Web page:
Usually the email or phone call starts off something like this: “I clicked on this [insert link, Account, etc. here] and I’m getting this error ‘Insufficient Privileges’ – I know I should be able to see this and I need you to fix this NOW!”
You probably know the error all to well. A user- for some reason- can’t access what they think they should and Salesforce is giving them an error. This was a daily occurrence for me when I moved my organization from a completely read/ write organizational setting to a read only. At first, it was painful for some users. I guess they were like stallions who were used to roaming the open range- but then the evil Admin Mike put a fence around them. Truth be told, the fence was for their safety- to protect them from changing valuable data. But of course the user may not always see it that way. So here are my 5 tips for tackling this error.
1. Check to see if they really should have access.
Ok. Hang on to your pitchforks and “Mr. Obvious” statements for a second. But let me tell you first hand this is where you start. I love my users dearly. But they aren’t always right- I mean, they are in their heads- the problem is that isn’t always correct out in the world. So when you get that dreaded email ask what they were trying to view and double check with their manager that they should have access to see/ download it.
2. What’s the Profile say?
So the user was right- they do need access. Now where do we go? The Profile. Remember from your Salesforce Admin 201 course that the Profile controls all. I start by looking at the Profile to make sure they have access to the object that contains the information. This comes in handy when someone shares a report link with another user who may not have access to the object being reported on.
3. Check the FLS.
Field Level Security is another way to keep data security. But sometimes over-zealous Admins (eh hem… yours truly) will be a bit strict with it. The result can be a bit less than for the user. So check the Field Level Security to see if that User has a Profile where the field is accessible.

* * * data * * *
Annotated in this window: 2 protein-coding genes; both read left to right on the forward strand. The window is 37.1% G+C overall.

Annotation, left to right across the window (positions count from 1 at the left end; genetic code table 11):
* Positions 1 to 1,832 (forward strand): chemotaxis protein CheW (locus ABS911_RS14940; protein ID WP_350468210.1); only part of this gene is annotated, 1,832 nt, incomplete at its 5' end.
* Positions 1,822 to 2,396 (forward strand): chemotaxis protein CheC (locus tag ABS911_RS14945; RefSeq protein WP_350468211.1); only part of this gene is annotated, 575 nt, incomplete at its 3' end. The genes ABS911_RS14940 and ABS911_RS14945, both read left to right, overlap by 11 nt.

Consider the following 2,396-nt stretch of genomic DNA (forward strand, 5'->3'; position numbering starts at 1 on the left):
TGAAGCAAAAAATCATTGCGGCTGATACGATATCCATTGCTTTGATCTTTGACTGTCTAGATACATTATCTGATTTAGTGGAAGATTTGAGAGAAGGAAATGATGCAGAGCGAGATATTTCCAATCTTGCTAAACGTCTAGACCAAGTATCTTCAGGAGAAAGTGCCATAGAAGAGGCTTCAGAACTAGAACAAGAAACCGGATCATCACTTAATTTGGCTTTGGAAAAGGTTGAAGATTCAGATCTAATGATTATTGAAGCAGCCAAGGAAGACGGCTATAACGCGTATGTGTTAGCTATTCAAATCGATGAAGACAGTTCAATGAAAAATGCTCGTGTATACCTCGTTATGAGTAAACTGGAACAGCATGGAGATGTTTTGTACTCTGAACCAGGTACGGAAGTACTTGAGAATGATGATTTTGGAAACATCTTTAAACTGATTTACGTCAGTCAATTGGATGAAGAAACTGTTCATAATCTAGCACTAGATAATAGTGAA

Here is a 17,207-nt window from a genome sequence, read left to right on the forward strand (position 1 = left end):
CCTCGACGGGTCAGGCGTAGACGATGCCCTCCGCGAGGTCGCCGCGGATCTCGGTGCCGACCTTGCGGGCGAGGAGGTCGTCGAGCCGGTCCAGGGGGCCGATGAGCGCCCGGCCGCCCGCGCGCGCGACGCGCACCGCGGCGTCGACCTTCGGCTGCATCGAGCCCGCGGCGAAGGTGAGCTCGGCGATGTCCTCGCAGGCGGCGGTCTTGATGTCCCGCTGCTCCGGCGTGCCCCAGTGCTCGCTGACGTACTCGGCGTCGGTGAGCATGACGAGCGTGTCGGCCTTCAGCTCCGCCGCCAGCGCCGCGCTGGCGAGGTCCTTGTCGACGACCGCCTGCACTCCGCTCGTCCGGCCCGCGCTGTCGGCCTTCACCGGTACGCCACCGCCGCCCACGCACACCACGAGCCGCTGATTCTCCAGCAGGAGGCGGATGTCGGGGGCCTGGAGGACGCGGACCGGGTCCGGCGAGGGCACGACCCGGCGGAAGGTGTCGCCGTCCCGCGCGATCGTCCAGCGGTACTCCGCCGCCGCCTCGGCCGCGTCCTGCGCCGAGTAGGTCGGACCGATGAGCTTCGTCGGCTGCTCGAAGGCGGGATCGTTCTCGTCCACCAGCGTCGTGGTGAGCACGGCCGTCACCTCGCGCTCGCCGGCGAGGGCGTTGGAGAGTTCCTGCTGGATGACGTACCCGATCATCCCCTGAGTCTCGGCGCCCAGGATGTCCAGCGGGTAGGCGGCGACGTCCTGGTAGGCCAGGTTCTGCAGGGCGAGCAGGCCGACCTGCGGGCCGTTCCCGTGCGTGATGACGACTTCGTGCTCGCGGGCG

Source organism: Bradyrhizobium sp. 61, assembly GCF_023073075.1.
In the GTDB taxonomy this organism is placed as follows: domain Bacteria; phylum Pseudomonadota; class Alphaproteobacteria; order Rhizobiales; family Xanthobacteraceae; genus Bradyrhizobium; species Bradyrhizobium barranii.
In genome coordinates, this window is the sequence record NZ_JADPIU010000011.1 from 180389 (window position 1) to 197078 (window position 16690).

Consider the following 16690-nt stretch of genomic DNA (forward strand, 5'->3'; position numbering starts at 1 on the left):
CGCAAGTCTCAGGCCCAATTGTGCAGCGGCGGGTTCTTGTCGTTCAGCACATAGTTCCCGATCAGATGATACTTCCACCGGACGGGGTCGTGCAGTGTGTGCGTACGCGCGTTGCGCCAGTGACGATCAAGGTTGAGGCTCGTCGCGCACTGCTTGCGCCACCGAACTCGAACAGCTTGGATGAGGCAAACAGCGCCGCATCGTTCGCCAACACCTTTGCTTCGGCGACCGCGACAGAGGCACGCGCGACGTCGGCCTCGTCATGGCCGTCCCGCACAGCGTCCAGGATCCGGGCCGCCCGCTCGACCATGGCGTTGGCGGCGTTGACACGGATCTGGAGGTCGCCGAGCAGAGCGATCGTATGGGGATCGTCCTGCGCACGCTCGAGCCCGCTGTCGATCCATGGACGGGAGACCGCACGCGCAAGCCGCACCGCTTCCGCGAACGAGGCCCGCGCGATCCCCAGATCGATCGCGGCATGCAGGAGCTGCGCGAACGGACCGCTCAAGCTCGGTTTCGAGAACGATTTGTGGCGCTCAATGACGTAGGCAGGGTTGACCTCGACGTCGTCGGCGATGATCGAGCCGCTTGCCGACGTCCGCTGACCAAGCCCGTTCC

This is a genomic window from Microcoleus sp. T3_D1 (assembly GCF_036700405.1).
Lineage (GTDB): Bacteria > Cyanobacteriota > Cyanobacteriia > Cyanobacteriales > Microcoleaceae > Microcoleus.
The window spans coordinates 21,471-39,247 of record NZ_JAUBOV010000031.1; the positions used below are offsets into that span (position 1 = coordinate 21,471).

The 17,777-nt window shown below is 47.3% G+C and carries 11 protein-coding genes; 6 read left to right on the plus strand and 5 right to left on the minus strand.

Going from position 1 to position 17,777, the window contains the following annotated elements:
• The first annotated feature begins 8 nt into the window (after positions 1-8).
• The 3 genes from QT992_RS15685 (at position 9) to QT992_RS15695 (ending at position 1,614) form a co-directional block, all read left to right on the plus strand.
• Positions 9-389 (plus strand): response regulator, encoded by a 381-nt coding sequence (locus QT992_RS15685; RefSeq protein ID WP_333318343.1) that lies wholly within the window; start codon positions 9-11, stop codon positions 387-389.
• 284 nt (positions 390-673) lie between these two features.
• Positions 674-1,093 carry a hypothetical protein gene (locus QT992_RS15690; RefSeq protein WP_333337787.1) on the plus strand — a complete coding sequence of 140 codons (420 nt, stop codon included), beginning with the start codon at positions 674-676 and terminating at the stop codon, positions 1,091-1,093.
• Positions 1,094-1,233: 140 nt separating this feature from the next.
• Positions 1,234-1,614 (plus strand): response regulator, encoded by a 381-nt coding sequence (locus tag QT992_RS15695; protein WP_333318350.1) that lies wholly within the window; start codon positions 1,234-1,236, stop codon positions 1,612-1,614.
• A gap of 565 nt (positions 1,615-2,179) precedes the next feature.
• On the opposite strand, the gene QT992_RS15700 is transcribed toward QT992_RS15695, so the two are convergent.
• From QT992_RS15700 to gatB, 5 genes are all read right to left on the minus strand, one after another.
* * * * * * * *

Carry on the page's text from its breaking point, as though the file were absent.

4. Share and share alike.
In most of my cases this has been the issue- A user shared a link to a record with another user but forgot to Share the Account, Contact, Lead, etc. So when the second user clicked on the link they got an Insufficient Privileges error. In my case, it was users (who shouldn’t have been editing Accounts) trying to edit Accounts. So in that case it was a good thing. But it also occurred when they needed to attach documents in the Notes & Attachments field. In that case, I set up a sharing rule and used Page Layouts to enforce data protection.
5. Check the folder access.
I see the Insufficient Privileges error come up quite a bit with users sharing reports via a URL. The problem can arise when the user who is getting the report shared to them doesn’t have access to the report because it’s in a folder they can’t access. Uh? Did you follow that? Let’s try that again. Let’s say Gavin has this awesome report (chart included) and wants to send it a colleague- we will call her Claire. But Gavin forgot that he saved a report to a folder that Claire doesn’t have access to. So when Claire clicks on the link- guess what happens? Yup. Insufficient Privileges error.
Resources to help you resolve the error
Salesforce Help and Training has a wealth of articles that can assist you in understanding and resolving this error:
- Resolving Insufficient Privileges Errors
- Resolve object-level access errors by reviewing the user profiles and permission sets.
- Resolve record-level access errors by reviewing the sharing settings, such as organization-wide defaults and sharing rules.
- Resolve process-level errors by reviewing validation rules and Apex triggers.
The key to dealing with this error is to think your way through it and don’t let the craziness of the user throw off your thorough process. Remember, as a Salesforce Admin you think and see things differently than they do. They see a website that is shutting them down, you see an opportunity to shine and show your skills – at least I do. Be sure to investigate all of your settings, this could be a learning moment for you and a real chance to show off your professionalism.
Alright, that’s how I deal with that pesky error. How do you tackle it?